Ryan Moss's Death and the Dangers of Extreme Hiking When Drunk or Stoned

Editor's note update: On the one-year anniversary of Ryan Moss's death, we published a new post based on an alternate interpretation of his autopsy results. Click to read, "Was Ryan Moss Not Drunk and High but Sober When He Fell to His Death?" Continue for our previous coverage.

On June 14, authorities at the Black Canyon of the Gunnison National Park recovered the body of 23-year-old University of Colorado-Colorado Springs student Ryan Wood Moss, a nature lover originally from North Carolina who'd been reported missing three days earlier.

Moss's family believes he died on June 9 after falling approximately 400 feet while hiking.

This week, more than a month later, authorities released Moss's autopsy results, which revealed that at the time of his death, his blood alcohol content registered at 0.211, more than double the legal limit for intoxication. In addition, the amount of active THC in his blood registered at around double the 5 nanograms established by the State of Colorado as indicating that an individual is driving under the influence of marijuana.

According to Brant Porter, supervisory park ranger with the Black Canyon of the Gunnison National Park and the Curecanti National Recreation Area, this level of impairment is particularly worrisome given the challenges inherent in the area's rugged landscape.

In his words, "It's a really rugged place, and folks can find themselves in over their heads even when they're at their best."

Climbing after partying is hardly a new phenomenon in Colorado — and when things go wrong, the results can make news. In 2013, the Boulder County Sheriff's Office had to rescue a CU Boulder student on mushrooms after she did a strip tease in Chautauqua Park. The next year, another CU Boulder student survived a 200-foot fall at the same location after reportedly ingesting hallucinogens.

Also in 2014, a Reddit-hyped "Hash Hike" at Mount Bierstadt, a Colorado 14er, stoked disagreements among outdoors sorts, with some arguing that cannabis actually makes them better climbers, since it sharpens their focus, and others maintaining that encouraging consumption before hitting the trail is risky and irresponsible.

Count Porter among the latter group, particularly in relation to what he refers to as the "extreme" terrain that can be found in the Black Canyon of the Gunnison.

"Each year, we'll get calls for assistance in the canyon from climbers or hikers when they're stone cold sober, but they stepped wrong or slipped," he says. "It's not the kind of place that folks who are heavily impaired tend to seek out."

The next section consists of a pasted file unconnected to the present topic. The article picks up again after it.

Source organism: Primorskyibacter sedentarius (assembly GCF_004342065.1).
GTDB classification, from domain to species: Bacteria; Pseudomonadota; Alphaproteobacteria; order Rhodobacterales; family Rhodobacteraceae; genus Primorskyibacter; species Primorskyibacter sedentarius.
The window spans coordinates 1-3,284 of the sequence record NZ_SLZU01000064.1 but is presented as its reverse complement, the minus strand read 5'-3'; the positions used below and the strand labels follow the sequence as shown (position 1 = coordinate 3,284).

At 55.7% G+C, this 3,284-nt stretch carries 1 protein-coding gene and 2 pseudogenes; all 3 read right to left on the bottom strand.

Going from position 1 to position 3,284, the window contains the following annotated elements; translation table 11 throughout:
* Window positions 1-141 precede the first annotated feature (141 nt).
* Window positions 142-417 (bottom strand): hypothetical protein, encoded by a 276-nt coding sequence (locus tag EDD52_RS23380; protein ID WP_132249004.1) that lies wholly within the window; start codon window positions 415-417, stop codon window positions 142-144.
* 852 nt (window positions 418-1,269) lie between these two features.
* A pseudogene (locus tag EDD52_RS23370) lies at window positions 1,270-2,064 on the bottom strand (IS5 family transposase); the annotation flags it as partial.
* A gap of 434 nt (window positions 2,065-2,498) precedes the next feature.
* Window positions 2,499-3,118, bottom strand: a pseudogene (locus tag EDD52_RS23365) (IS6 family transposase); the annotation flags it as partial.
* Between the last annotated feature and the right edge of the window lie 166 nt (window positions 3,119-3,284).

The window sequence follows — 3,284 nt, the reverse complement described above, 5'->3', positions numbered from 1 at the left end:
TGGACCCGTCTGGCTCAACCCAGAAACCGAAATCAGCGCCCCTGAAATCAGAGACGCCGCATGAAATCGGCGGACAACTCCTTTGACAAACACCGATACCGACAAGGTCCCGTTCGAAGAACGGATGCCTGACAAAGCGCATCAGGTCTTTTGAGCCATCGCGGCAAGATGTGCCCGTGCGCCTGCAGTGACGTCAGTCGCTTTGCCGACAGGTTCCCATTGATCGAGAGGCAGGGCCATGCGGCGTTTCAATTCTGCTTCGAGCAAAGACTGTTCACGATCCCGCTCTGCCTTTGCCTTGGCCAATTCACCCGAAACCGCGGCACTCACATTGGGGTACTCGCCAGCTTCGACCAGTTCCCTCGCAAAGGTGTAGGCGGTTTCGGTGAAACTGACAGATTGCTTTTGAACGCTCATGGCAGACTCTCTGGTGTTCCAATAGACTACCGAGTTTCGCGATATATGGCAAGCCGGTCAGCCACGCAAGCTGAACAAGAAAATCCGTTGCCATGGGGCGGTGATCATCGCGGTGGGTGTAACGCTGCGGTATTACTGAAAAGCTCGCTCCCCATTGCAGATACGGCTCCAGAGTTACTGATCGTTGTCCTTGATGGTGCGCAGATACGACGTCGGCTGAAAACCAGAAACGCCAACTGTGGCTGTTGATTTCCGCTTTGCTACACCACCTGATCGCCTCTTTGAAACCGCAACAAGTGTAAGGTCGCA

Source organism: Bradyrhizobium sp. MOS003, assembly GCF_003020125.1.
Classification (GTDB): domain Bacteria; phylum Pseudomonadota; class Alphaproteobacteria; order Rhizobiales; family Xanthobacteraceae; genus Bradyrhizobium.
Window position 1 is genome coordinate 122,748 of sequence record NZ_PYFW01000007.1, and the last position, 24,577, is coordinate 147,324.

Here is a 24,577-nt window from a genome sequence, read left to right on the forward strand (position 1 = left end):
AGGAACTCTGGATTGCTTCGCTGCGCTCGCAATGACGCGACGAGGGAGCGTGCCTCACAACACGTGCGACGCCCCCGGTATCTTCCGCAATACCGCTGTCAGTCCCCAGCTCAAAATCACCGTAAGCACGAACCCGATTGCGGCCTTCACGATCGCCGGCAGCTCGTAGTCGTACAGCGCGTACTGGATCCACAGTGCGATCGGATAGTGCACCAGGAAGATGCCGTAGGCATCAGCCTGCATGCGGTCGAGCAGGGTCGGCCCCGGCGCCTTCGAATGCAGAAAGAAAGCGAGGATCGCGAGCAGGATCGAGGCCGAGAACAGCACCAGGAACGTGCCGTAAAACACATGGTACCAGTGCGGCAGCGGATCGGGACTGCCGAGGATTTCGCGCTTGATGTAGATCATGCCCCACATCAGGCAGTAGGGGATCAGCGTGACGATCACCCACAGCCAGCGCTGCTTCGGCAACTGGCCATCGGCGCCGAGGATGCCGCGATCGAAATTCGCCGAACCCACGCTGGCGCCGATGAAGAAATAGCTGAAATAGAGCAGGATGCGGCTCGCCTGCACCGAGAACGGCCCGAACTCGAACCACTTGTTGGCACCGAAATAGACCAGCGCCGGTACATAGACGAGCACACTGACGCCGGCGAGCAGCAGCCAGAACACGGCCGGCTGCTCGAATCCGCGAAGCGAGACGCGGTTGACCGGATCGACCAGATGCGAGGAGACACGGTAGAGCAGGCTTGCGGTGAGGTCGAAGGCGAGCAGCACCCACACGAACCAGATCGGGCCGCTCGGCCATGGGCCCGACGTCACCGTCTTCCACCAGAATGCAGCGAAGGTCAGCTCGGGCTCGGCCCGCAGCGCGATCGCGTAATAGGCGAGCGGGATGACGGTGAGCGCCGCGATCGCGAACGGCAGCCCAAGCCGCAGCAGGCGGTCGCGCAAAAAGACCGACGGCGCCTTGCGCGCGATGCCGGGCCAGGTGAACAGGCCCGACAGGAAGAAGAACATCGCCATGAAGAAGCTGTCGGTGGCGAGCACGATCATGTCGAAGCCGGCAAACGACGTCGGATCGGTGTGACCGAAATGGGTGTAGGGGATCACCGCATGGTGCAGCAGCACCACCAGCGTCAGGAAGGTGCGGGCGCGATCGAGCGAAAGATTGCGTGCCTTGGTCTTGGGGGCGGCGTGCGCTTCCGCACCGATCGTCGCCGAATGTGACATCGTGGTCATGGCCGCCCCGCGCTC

One possible reason: People who want to climb in the canyon must go through a process that's intended to weed out anyone not prepared for the tests they'll face, thereby potentially avoiding unnecessary search-and-rescue operations.

"Any inner-canyon use, anything below the rim of the canyon, requires a wilderness-use permit," Porter notes. "And when issuing the permit, there's an interview briefing between the ranger and the person getting the permits. So if someone is impaired, or if their physical abilities don't seem to match up with their agenda, that becomes part of the discussion. We'll get folks who've never been hiking before wanting to go into the inner canyon, so the ranger will do some detailed explanation of what's involved. And if there's any sense the individual is impaired in any way, the ranger will get a second opinion from one of our law-enforcement officers or backcountry rangers, to see if they think their plans and abilities are consistent with going into the canyon."

In Moss's case, Porter concedes, there were "no warning signs. He came into the visitors center and asked for a permit to go into the canyon the next day, which is common practice; a lot of folks like to get an early start, especially during the warm season. The rangers at the visitor center recall that he was going to delay his entry into the canyon by a day. He was due out on the 11th and was supposed to be in touch with his family at that point. But when he didn't get in touch with them, they called us. Because it was late in the day when they reached us, we couldn't go out then — and a lot of times, people who are overdue in those kinds of situations self-rescue. So we went out early the next day and started searching his stated itinerary on foot, but didn't find him. That's when we put in a request for a helicopter, and late on the second day, the helicopter found him in an area that was inaccessible by foot."

Fortunately, the Black Canyon of the Gunnison hasn't had a large increase in the number of people trying to tackle the terrain while drunk or stoned, even though overall attendance at the park is up. That's a relief to Porter, who points out that "the Black Canyon is a place that requires high levels of situational awareness — being aware of what's going on around you with both the terrain and with wildlife. That's not helped by drinking. And since marijuana use is still illegal within national parks, it's not a great idea on multiple levels."

In addition, Porter recommends "hiking with a partner, with a buddy. It's not uncommon to see solo hikers go into the canyon, so that didn't raise any sort of red flag" with Moss. "But hiking with a buddy is a really great idea, especially when you're going into places that aren't terribly heavy with communications, with cell phone signals. At times like those, having a buddy can be your lifeline."

After all, Porter says, "the routes in the canyon are incredibly difficult."

Even when someone isn't impaired.

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Michael Roberts has written for Westword since October 1990, serving stints as music editor and media columnist. He currently covers everything from breaking news and politics to sports and stories that defy categorization.
Contact: Michael Roberts